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Peer Health Exchange is accepting applications!

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by Grace Evans, third-year in the College

Are you interested in teaching health classes to Chicago Public School students? The UChicago-based Peer Health Exchange is inviting students to apply to be a part of this national organization.

PHE is a nonprofit organization that trains college students to teach health classes to ninth-graders in public schools. PHE is a national organization, operating in four universities in Chicago and five cities throughout the U.S. This means we have access to significant monetary and human resources, and yet we function like a community organization. PHE at UChicago will teach in five schools this year, all on the South Side, and three within walking distance of the University.

PHE volunteers teach health workshops in ten subjects to meet this need, engaging students in discussions and roleplays to give them the knowledge and skills they need to make healthy decisions.
All of these schools are high-need, measured by the proportion of students receiving free or reduced lunch, and by the fact that these schools would not offer comprehensive health education if PHE were not there.

by Anne Groggel, Staff Writer for the University Community Service Center Newsletter

For undergraduate Leyla Gutierrez, last Saturday began as usual, with breakfast. However, this time she shared her morning coffee with over 1,200 second and third-year students and 300 alumni, who gathered in the Loop for 'Taking the Next Step' (TNS). TNS is an annual forum where alumni give back to students, offering practical career advice and the opportunity to re-imagine their career potential beyond the scope of their program of study.

Fields in the non-profit sector, and the importance of volunteerism were highlighted at this year’s TNS, which drew alumni for diverse panels, ranging from Banking and Financial Services to Education, Teaching, and Policy. Gutierrez attended a session on NGOs, Policy and International Relations. It was "a great networking opportunity—I walked away with a great contact to help me seek internships," she said.

Taking the Next Step is " an effective way to interact with professionals," according to Scott Morris AB ’86, MBA ’92.

Whether attending panels, lunch roundtables, or taking in the message of keynote speaker David Medina AB ‘91, students like Collen Belak, class 2012, found solace in hearing about alumni experiences. "It was reassuring knowing that they were once where I am now," Belak said.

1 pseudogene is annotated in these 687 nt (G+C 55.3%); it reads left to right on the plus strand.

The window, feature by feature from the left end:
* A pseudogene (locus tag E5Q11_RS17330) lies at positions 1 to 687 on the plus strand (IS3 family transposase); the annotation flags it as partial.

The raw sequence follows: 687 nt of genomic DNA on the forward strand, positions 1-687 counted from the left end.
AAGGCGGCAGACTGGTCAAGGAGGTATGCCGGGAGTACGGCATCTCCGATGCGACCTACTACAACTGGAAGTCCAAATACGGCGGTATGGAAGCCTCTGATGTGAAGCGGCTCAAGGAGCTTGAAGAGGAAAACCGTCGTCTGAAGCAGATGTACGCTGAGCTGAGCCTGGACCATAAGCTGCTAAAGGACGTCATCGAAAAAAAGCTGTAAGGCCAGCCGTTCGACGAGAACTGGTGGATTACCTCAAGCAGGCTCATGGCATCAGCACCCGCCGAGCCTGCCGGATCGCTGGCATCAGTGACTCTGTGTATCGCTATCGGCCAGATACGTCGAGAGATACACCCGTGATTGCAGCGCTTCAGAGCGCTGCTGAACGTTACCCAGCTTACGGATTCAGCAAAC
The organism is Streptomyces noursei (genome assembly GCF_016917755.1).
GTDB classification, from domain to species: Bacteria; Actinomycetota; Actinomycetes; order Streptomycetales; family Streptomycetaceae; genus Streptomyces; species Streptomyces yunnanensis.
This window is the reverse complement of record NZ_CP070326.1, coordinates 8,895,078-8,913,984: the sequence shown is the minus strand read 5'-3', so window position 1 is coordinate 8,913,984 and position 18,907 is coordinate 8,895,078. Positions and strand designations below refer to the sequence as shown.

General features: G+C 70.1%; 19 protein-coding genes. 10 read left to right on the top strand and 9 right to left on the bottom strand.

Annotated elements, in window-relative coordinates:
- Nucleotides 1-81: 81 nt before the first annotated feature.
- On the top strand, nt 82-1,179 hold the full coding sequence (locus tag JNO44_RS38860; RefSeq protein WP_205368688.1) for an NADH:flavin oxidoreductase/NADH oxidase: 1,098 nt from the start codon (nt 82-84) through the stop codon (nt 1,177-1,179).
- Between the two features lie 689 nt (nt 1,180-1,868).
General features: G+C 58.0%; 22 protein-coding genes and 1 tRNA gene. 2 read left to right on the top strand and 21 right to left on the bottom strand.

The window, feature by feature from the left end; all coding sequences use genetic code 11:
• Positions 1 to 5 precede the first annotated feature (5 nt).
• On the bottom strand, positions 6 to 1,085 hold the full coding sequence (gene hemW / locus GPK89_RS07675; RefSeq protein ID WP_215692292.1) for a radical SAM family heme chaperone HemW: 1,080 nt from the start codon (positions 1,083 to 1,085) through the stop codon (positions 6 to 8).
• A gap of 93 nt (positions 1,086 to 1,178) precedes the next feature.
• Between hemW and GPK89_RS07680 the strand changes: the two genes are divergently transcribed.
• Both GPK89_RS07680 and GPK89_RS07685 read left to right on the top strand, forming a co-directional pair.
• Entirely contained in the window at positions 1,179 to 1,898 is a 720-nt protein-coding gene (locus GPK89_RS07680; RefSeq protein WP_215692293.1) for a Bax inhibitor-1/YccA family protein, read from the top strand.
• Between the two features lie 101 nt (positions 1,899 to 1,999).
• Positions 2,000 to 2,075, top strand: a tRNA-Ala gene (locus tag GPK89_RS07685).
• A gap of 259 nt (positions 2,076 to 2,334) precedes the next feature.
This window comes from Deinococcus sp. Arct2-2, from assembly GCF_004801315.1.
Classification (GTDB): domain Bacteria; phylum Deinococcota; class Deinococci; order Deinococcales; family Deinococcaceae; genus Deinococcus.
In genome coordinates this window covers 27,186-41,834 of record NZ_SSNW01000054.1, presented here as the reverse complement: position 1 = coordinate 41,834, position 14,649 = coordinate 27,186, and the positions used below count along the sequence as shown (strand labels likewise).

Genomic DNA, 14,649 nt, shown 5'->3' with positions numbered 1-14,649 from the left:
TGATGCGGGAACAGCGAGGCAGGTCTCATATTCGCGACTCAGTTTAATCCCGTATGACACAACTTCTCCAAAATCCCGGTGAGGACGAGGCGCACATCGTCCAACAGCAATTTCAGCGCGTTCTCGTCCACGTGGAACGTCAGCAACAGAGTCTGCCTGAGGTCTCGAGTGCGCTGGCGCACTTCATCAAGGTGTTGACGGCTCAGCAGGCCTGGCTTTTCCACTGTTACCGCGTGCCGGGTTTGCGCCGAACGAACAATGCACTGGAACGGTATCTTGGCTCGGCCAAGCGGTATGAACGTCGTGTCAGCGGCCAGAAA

Medina currently serves as the Peace Corps' Director of Public Engagement and External Relations. As Director he manages national Peace Corps initiatives that promote a better understanding of other peoples on the part of Americans. Medina also builds and maintains partnerships between the Peace Corps and non-profit organizations in the United States. Growing up 15 minutes outside of Hyde Park he "wanted to devote my life to helping the poor and I knew U of C would do just that.”

Medina recalled talking about his shared experiences of South Side Chicago. Medina's CV is not only impressive, it speaks to the importance of student involvement early on in areas they are passionate about. While he stressed that "learning how to think critically and collaborate with individuals from many different backgrounds" as something he gained from the University of Chicago he urged students to gravitate more toward community service. During a panel session he explained that extracurricular activities are one of the things he considers when interviewing candidates. “It was interesting to hear their stories about community service because it shows how to find a balance between getting a career and serving others," said fourth-year Evette Addai.

Daniel Peiser, AB '84 recommended that students volunteer. "For a career in the not-for-profit field, volunteerism offers students an excellent avenue for both entering the field and faster career advancement. " He currently works as a consultant in not-for-profit management and development. Peiser shared his experience with students having spent over twenty years working for non-profits in Canada and the United States.

Peiser introduced volunteering as a functional entry for students to learn areas in organizations while giving students "a chance to do good” through volunteering for an organization that may relate to their chosen career field.

“The SummerLinks program, [for example], is a great opportunity for students who are contemplating a career in community service - one which I wish I'd had back when I was in The College," he said.